Cleaner wastewater improves river health

After Canadian cities upgraded their wastewater treatment plans, the volume of damaging nutrients released into rivers plummeted—the result: a significant improvement in river health.

After Canadian cities upgraded their wastewater treatment plans, the volume of damaging nutrients released into rivers plummeted—the result: a significant improvement in river health.

Have you ever thought about where your waste goes? For people living in cities, it goes to a treatment plant. However, treated wastewater ultimately finds its way into a local waterway. This means it could end up in your nearby stream, river, or lake.

Although wastewater treatment reduces the threat of disease, another problem remains in the form of nutrients. Wastewater contains a lot of nutrients (nitrogen and phosphorus), including from pee and poop.  All plants and animals need nutrients to grow and thrive; however, too much of a good thing is a big problem, particularly for waterways. Rivers get sick when too many nutrients impair the ecosystem. One of the worst offenders is excess ammonia.

“Ammonia is a nitrogen compound produced by the breakdown of organic matter in sewage. Discharge of ammonia into waterways can have direct toxic effects but also cause significant oxygen depletion that threatens the survival of aquatic life, including fish,” says Helen Jarvie. A water science professor at the University of Waterloo in Canada, Jarvie studies how these nutrients affect waterways.

The study was published in the Journal of Environmental Quality, a publication of the American Society of Agronomy, the Crop Science Society of America, and the Soil Science Society of America.

Wastewater plants have significant impact on river health

Jarvie and her team studied what happened when two Canadian cities upgraded their wastewater treatment plants. Waterloo and Kitchener both sit along the Grand River. The Grand River is Canada’s largest river draining into Lake Erie. Over the last decade, the two cities began a’ nitrification’ program at their wastewater treatment plants. Nitrification turns ammonia into other types of nitrogen.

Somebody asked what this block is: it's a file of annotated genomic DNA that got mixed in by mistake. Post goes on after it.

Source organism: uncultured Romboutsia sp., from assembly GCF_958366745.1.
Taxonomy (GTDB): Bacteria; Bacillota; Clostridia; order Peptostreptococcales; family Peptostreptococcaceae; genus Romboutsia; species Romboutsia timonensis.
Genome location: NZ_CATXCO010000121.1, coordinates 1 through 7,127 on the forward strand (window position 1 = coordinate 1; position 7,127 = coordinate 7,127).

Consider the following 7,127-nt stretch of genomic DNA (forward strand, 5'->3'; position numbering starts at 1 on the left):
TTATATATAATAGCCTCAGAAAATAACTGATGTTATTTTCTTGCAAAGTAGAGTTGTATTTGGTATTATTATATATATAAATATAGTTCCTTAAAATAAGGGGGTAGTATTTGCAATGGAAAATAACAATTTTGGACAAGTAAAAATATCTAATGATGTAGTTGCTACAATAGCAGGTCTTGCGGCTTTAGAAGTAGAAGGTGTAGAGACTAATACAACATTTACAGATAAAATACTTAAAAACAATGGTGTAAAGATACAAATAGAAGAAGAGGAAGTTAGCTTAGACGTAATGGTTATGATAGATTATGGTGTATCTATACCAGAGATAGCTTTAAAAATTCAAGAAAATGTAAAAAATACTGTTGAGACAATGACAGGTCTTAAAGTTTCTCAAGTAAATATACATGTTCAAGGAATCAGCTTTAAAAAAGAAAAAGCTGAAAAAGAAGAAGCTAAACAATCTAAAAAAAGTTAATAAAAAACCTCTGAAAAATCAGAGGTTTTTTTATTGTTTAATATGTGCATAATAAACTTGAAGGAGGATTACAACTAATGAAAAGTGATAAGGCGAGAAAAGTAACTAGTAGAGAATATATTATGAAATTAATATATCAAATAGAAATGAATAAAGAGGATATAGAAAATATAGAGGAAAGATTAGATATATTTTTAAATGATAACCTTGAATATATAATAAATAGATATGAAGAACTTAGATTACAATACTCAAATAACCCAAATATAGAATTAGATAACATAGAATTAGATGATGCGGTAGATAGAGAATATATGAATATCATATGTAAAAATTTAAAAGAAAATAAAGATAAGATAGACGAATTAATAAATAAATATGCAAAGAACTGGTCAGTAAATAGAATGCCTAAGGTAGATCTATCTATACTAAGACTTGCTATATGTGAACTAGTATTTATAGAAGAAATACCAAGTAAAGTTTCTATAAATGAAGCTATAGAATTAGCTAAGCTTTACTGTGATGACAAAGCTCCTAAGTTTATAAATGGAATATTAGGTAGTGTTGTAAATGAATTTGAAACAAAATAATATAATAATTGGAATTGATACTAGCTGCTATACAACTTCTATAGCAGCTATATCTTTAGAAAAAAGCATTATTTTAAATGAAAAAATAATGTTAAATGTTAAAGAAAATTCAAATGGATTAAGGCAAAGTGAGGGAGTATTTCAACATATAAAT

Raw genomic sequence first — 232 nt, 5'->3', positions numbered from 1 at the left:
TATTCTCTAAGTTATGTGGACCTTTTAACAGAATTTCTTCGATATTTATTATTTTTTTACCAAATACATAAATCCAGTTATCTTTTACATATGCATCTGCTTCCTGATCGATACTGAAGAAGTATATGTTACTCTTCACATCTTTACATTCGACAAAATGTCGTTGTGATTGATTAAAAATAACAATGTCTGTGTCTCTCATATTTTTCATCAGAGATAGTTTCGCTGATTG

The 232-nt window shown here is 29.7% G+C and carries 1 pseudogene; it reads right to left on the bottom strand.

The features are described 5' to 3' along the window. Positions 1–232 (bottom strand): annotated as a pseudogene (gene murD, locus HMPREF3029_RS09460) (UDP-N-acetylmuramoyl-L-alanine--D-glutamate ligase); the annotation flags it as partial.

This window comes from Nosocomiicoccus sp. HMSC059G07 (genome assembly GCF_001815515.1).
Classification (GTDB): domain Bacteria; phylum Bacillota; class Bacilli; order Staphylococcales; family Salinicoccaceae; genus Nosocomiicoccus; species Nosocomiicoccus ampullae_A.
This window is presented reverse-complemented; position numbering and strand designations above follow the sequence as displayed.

“This ultimately reduces the amount of ammonia in the wastewater discharged into waterways,” says Jarvie.

Thanks to these upgrades, there was a massive drop in the amount of ammonia going into the river. Before the changes, the two wastewater plants discharged more than 90 metric tons of ammonia a month. The Kitchener treatment plant reduced its ammonia release by 80 per cent in just one year. A decade later, the total ammonia output had dropped to less than one metric ton a month, a 99 per cent decrease. Nitrogen was still flowing into the river, but it was now in an amount and form that was less problematic for dissolved oxygen levels and fish.

Jarvie’s team studied how this drop in ammonia from wastewater affected the river. One of the biggest signs of waterway health was the increased amount of oxygen in the water. Too much ammonia depletes oxygen, killing aquatic life. So, the Grand River Conservation Authority put sensors in the river to measure how these vital dissolved oxygen levels changed.

Link between river oxygen levels and river health

River oxygen levels vary between daylight hours when plants produce oxygen and the nighttime when oxygen is consumed. The scientists used the oxygen data to assess the overall metabolism of the river, which is the balance between how much organisms produce and how much they consume. When organisms consume too much, they use up a lot of oxygen.

The river oxygen levels were depleted overnight when ammonia levels were really high. The effects were greatest during the summer when the river was most biologically active. On nearly 90 per cent of summer days before nitrification treatment, nighttime oxygen dropped below the levels needed to support aquatic life.  By the end of the study, nighttime oxygen dropped below the levels needed to support the most sensitive creatures on only about 6 per cent of summer days.

“This represents an important improvement in the ecosystem health of the Grand River as a result of the reductions in effluent ammonia loads,” says Jarvie.

The river’s metabolism rebalanced, and oxygen levels improved. After upgrades to the wastewater treatment plants, the reduced oxygen consumption meant the river was in better overall health.

“This is a great success story,” says Jarvie. “We have shown how investments in wastewater management have improved the ecological health and water quality of the Grand River.”

Improving our waterways will mean tackling all sources of excess nutrients. Jarvie emphasises that wastewater is only part of the equation. “Agriculture is another very important contributor of nutrients to the Grand River, ultimately to Lake Erie and to other waterways.”

This year, 2022, is the 50th anniversary of the Clean Water Act. To learn more about research related to clean water, visit

Journal of Environmental Quality publishes original research, reviews and analyses, and environmental issue articles that address anthropogenic impacts on water, soil, and the atmosphere and pertain to some aspect of environmental quality in natural and agricultural ecosystems.

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